In the latest string of progressive rulings, the Supreme Court of India has just struck down a colonial-era law that made adultery punishable for up to five years in prison.

The 158-year-old piece of legislation stated that a man had legal grounds to sue his wife’s lover without her consent. However, men were free to sleep with a married woman so long he had her husband’s consent.

In contrast, if a woman’s husband was unfaithful, she would not have been granted the same legal right.

Violations were punishable by up to 5 years in prison, a fine, or both.

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The law, Section 497 of the Indian Penal Code, was overturned by the court based on its “unconstitutional” gender bias, saying that a “husband is not the master of a woman.”

The verdict from Chief Justice Dipak Misra and the 5-panel bench emphasized that adultery will still be grounds for divorce, but not jail time.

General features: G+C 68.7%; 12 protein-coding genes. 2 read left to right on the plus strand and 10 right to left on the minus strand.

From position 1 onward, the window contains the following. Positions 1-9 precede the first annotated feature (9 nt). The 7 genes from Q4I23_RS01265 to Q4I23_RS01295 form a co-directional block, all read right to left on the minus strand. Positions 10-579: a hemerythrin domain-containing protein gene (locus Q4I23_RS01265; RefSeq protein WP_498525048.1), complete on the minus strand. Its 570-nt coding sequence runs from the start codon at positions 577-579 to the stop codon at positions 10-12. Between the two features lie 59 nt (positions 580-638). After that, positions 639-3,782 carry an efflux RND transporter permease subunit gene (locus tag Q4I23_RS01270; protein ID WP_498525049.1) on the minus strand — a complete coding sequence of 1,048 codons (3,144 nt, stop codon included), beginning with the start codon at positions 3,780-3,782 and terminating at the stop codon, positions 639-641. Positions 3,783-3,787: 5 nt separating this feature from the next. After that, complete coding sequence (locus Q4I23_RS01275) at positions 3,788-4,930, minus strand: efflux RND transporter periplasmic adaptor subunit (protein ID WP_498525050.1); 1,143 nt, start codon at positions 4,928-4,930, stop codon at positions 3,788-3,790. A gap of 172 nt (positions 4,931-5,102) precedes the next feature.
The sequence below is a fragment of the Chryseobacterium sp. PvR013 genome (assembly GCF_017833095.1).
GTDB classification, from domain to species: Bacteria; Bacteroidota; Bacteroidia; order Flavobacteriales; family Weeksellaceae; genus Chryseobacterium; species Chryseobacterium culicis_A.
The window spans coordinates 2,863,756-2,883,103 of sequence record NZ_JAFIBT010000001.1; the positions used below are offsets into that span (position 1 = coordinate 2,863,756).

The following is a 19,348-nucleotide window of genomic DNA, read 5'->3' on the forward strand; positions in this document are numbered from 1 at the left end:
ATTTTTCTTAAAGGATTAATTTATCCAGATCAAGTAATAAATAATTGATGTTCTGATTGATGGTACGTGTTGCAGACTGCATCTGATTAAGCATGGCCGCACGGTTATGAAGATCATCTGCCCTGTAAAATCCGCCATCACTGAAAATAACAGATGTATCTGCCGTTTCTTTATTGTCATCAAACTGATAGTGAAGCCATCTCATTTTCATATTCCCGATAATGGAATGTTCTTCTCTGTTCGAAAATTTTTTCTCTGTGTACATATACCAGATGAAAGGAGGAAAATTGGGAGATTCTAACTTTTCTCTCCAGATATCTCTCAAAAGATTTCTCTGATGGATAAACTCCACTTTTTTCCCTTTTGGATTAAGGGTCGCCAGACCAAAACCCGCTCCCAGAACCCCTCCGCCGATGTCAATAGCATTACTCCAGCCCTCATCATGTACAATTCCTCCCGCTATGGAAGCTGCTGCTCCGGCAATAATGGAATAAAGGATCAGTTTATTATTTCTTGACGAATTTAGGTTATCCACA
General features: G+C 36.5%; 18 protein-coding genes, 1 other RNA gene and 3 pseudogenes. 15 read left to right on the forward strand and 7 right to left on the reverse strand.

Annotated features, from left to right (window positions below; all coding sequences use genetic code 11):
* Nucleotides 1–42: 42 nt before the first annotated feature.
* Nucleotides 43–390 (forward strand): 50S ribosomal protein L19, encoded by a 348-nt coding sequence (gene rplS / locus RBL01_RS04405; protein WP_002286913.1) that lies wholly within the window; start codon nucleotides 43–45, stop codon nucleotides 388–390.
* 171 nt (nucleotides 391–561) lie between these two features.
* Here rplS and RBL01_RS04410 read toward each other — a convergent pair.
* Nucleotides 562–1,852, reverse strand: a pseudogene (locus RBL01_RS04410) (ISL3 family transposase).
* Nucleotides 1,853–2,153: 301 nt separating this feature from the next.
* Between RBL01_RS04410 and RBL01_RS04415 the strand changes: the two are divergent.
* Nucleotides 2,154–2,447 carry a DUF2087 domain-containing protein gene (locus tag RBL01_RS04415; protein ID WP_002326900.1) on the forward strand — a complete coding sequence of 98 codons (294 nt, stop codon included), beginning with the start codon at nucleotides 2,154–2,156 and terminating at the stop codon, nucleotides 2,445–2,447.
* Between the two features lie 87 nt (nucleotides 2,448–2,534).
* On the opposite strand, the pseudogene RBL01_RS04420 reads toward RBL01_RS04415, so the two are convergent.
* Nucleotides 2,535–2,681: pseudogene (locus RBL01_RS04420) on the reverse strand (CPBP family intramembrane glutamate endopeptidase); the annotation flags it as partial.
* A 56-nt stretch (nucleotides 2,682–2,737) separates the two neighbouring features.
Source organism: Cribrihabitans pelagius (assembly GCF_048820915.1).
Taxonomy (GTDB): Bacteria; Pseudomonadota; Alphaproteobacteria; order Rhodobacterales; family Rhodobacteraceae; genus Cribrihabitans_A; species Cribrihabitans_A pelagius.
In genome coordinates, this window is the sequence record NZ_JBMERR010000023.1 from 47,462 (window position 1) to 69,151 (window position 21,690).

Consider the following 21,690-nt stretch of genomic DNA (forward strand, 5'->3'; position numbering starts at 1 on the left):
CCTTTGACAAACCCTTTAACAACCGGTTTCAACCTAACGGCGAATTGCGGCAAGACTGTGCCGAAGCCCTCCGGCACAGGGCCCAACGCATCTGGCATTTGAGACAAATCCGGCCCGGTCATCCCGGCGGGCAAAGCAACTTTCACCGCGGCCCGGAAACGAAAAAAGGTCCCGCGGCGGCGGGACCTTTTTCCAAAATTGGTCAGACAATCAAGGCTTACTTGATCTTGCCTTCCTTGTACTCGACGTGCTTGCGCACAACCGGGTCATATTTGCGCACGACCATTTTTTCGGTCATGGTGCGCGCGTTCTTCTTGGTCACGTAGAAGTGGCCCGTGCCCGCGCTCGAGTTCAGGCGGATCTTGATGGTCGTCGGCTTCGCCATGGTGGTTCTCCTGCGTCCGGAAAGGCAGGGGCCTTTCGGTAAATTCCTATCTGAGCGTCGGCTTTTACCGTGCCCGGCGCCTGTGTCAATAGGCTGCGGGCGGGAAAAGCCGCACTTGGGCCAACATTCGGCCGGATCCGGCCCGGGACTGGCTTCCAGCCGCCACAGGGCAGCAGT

“The adultery law is arbitrary, and it offends the dignity of a woman,” said Chief Justice Dipak Misra, according to NPR. The rest of the panel added that the “archaic law long outlived its purpose and does not square with constitutional morality.”

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“Excellent decision to decriminalize adultery,” female Congressional member Sushmita Dev wrote on Twitter. “Also, a law that does not give women the right to sue her adulterer husband and can’t be herself sued if she is in adultery is unequal treatment and militates against her status as an individual separate entity.”

The ruling comes just weeks after the court overturned a Victorian-era law that made homosexuality punishable by life in prison.

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